Juggling helps seniors stay fit

  • By Gale Fiege Herald Writer
  • Monday, June 23, 2014 1:49pm
  • LifeEdmonds

Randy Engel is making a name for himself by teaching older folks how to juggle.

The retired professor of organic chemistry is a regular instructor at Edmonds Senior Center.

Engel, 68, was faced years ago with the possibility of falling victim to a debilitating disease. The prospect prompted him to start exercising.

It worked. He got better.

A teacher by nature, Engel was then inspired to earn his certification as a personal trainer with the American Council on Exercise.

As part of that training, he found out about the mental and physical benefits of learning to juggle, particularly for seniors.

Engel took on that challenge, as well, believing in the adage that people should never leave the playground.

Juggling fits right in with that philosophy, he said.

“It’s a fun, relaxing activity that helps with your coordination, your balance and so much more,” Engel said. “I’ve been delighted at the reception for this class. It’s so much fun for me, too.”

His class is geared for those who have no circus experience.

Juggling starts out slow and steady, with students bouncing beach balls back and forth to each other.

People who participate can expect to see improved flexibility, greater upper body strength, reduced anxiety, improved memory and concentration. And they get a nice little cardio workout to boot.

Liz Windgate, 72, of Edmonds is the former web developer for the senior center. She had a car accident several years ago that affected her balance.

“If you can fix your brain, you can do anything,” Windgate said. “Juggling is much more challenging than a lot of other exercises for seniors.”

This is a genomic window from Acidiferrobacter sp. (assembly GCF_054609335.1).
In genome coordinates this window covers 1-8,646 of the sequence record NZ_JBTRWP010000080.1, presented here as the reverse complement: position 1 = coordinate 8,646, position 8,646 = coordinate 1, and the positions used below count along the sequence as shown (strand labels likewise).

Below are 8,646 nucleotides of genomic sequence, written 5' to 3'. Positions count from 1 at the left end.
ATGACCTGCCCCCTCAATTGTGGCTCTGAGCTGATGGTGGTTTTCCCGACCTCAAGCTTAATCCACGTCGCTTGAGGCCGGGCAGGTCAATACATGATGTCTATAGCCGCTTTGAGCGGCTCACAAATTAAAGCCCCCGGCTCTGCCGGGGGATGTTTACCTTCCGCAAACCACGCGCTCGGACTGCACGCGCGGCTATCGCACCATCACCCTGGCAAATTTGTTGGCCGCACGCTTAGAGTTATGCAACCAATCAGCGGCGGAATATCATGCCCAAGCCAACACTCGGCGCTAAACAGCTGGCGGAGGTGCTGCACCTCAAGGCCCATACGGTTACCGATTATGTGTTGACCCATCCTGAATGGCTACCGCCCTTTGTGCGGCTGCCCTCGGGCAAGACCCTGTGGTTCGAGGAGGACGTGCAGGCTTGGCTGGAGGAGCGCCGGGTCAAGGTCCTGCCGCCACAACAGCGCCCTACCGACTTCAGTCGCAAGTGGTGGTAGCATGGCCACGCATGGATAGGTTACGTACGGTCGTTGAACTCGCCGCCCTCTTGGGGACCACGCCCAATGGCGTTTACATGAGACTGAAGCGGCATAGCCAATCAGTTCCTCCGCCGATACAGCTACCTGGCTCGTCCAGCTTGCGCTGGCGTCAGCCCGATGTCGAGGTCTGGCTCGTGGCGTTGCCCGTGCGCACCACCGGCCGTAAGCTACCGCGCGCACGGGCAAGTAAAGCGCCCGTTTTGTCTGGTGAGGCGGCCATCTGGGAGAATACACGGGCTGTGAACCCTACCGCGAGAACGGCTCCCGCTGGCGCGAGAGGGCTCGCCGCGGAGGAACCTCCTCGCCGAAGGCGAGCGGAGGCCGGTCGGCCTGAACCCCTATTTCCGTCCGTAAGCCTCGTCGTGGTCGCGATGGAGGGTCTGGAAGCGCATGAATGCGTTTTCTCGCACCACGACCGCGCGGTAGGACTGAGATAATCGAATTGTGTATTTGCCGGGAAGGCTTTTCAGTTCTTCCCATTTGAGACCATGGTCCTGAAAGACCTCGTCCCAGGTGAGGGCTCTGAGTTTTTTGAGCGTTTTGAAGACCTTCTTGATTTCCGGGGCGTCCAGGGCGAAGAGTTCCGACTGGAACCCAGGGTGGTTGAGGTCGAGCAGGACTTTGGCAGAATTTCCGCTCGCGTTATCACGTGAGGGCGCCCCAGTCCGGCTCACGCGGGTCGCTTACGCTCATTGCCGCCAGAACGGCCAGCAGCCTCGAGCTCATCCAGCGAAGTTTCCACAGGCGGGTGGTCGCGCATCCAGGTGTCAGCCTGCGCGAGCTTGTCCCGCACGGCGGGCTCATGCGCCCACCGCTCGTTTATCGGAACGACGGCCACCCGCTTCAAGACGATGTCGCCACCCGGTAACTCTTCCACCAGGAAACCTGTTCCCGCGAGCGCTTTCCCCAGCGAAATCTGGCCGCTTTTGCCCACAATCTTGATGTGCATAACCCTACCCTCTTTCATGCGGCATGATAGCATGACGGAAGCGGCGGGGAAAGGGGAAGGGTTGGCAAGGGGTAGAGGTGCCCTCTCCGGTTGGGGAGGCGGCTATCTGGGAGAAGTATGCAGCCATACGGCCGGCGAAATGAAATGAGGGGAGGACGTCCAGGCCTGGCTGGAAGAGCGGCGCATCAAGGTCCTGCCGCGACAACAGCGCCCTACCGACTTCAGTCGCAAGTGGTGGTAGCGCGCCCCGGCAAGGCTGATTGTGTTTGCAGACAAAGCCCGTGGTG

On Tuesday, Windgate had a great time.

“I have to overcome my fear of letting go of the ball,” Windgate said with a laugh.

Her partner for the morning, John Williams, 73, also of Edmonds, said he had tried juggling when he was young.

“This is great. I really have to concentrate,” said Williams, a retired data processor. “The key is to latch onto the rhythm.”

“It doesn’t look like much, but juggling is actually a pretty good aerobic exercise, too.”

Christina Horst drove up from Seattle on her 89th birthday Tuesday to participate.

“I’ll try just about anything,” Horst said.

That’s what Engel likes to hear.

“I know I will be juggling for the rest of my life,” he said.

Learn to juggle

The current juggling class meets at 10 a.m. Thursdays, through July 3 at the Edmonds Senior Center, 220 Railroad Ave. Cost is $5 a class. Drop-ins are welcome.

For more information, call 425-774-5555 or go to www.edmondssc.org.

To learn more about Randy Engel and juggling, go to www.jugglingdogfitness.com.

More in Life

This beefy ex-cop has a delicate hobby: intricate paper-cut art

You can see Tom Sacco’s creations at the upcoming Everett Art Walk.

Slow-roasted vegetables make sumptuous sauce for pasta

Make the basic but good spaghetti with red sauce blissfully better with this recipe.

Mocking meatloaf: One man’s loaf is another man’s poison

Some don’t like it and some do. Here are six meatloaf recipes to try.

Roasted Brussels sprouts can be the apple of picky eater’s eye

Toasted sesame seeds and diced apple add flavors that compliment the sprouts’ earthiness.

Arlington eagle fest wants your nature-themed artwork, haiku

Local residents of an artistic bent are invited to submit… Continue reading

Dylan Farrow says she wants to bring down Woody Allen

The 32-year-old said in an upcoming interview that she is telling the truth about him abusing her.

Kendrick Lamar, Sam Smith and U2 added to Grammys performance roster

Also unveiled is a performance by pop star Miley Cyrus and superstar piano-rocker Elton John.

Former NBA basketball star Dennis Rodman listens to a guide at the Sci-Tech Complex in Pyongyang, North Korea, last summer. Rodman was arrested Saturday on suspicion of DUI in Southern California. (Kim Kwang Hyon / Associated Press file)
Rodman checks into rehab after DUI arrest

His agent says he’s dealing with his longtime struggle with alcoholism.

Hau Tran sings as Vietnamese seniors eat at Homage’s Center for Healthy Living on Wednesday, Jan. 10, 2018 in Lynnwood, Wa. Each weekday the center offers its room for various cultures to get together for activities and lunch while speaking their native languages. (Andy Bronson / The Herald)
Seniors of four cultures gather for food, fitness and fun

Homage’s Center for Healthy Living offers a venue for programs in the seniors’ native languages.

Most Read